As we all know, a pencil is considered to be among the most significant technologies that humans have invented. For centuries, it’s being used by people all around the world to record their ideas and thoughts and to share them with the world. But now, we might get much more advantage from it than just writing or drawing down our thoughts. According to the latest study by engineers at the University of Missouri, a medical wearable can be made by just using a pencil and paper.
Yes, what you read is right! Shockingly, the combination of pencils and paper can be used to create devices that might be used to monitor personal health.
How Medical Wearable Works?
The study says that the pencils with cores made from more than 90% graphite conduct a remarkable amount of energy. When you write with it on an office supply paper. Moreover, the graphite can double as a sensing electrode. While the paper seems to be a good supporting structure. The engineers in the team also revealed that pencils with 93% graphite content worked the best.
Along with that, the fact they used paper wouldn’t limit the type of device they could create. The study also says that pencils and paper together have the potential to make devices that monitor things. Also, the sensors can work in real-time and provide robust data.
The typical approach for developing an on-skin biomedical medical wearable is usually complex. Also, it is often expensive to produce. In contrast, our approach is low-cost and very simple. We can make a similar device using widely available pencils and paper.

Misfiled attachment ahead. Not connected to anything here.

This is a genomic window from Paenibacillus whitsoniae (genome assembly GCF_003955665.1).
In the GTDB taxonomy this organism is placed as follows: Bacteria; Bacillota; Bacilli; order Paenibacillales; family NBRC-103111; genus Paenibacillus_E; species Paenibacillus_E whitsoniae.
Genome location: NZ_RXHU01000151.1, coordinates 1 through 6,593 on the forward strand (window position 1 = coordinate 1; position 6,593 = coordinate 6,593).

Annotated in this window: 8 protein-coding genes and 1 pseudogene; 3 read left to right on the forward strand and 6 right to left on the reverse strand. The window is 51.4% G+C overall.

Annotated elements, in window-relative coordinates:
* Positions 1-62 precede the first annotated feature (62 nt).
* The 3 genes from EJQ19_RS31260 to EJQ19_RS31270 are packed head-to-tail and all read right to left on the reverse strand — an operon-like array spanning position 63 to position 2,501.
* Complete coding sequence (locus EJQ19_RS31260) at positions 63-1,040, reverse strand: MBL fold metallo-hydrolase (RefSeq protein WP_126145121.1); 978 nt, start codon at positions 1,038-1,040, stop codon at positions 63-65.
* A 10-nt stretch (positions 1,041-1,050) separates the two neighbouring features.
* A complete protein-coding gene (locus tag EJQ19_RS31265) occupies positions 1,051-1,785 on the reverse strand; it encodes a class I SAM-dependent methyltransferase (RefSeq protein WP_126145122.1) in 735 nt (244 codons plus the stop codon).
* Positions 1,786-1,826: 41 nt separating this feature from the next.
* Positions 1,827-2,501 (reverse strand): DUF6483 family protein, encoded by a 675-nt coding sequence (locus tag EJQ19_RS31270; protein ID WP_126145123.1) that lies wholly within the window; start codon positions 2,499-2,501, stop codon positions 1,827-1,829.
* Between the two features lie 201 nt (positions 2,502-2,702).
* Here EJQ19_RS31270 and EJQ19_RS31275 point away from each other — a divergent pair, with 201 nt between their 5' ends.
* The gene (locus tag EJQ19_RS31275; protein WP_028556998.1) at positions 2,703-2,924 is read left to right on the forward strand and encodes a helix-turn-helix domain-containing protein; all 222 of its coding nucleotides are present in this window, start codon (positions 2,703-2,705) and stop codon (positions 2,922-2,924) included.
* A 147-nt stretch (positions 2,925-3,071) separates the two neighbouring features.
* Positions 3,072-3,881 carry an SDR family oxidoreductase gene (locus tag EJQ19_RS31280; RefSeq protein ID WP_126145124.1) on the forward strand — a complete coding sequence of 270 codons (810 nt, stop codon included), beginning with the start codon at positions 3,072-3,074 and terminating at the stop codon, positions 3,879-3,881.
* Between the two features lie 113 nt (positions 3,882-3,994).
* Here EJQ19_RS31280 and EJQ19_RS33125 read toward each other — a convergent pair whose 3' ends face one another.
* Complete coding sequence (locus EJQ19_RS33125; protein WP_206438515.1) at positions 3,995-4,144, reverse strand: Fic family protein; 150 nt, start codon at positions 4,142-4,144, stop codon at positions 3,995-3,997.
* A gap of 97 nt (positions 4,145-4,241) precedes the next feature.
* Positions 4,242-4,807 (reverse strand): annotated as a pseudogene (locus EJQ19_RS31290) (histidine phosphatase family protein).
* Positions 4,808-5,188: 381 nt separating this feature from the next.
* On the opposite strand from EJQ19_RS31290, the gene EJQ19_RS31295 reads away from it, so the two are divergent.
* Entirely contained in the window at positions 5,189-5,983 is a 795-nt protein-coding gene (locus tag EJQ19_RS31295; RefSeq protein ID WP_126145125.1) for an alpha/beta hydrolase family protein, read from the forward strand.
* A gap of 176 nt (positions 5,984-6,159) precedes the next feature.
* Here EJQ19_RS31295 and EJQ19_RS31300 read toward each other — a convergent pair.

The advantages of a pencil and paper-based health monitors are many. One of them is that the materials needed to create them are cheap and readily available. Unlike plastic and other materials we currently make health devices from, they also degrade quickly. The engineers see a future in which personalized home care can be attained by using this technology. The latest medical wearable technology can also play a major role in remote research like during the COVID-19.
Another benefit of such a device is that the paper can decompose in just a week. Not like the devices nowadays, that is made of components that cannot be broken down easily.
Ayesha Khan is a Content Writer and Digital Marketer at Codematics Inc. She has done her BS in Electronic Engineering. In her free time, you can find her cooking meals, reading books or watching Kdramas. Search for her articles under the hashtag #AKArticle on LinkedIn and Twitter.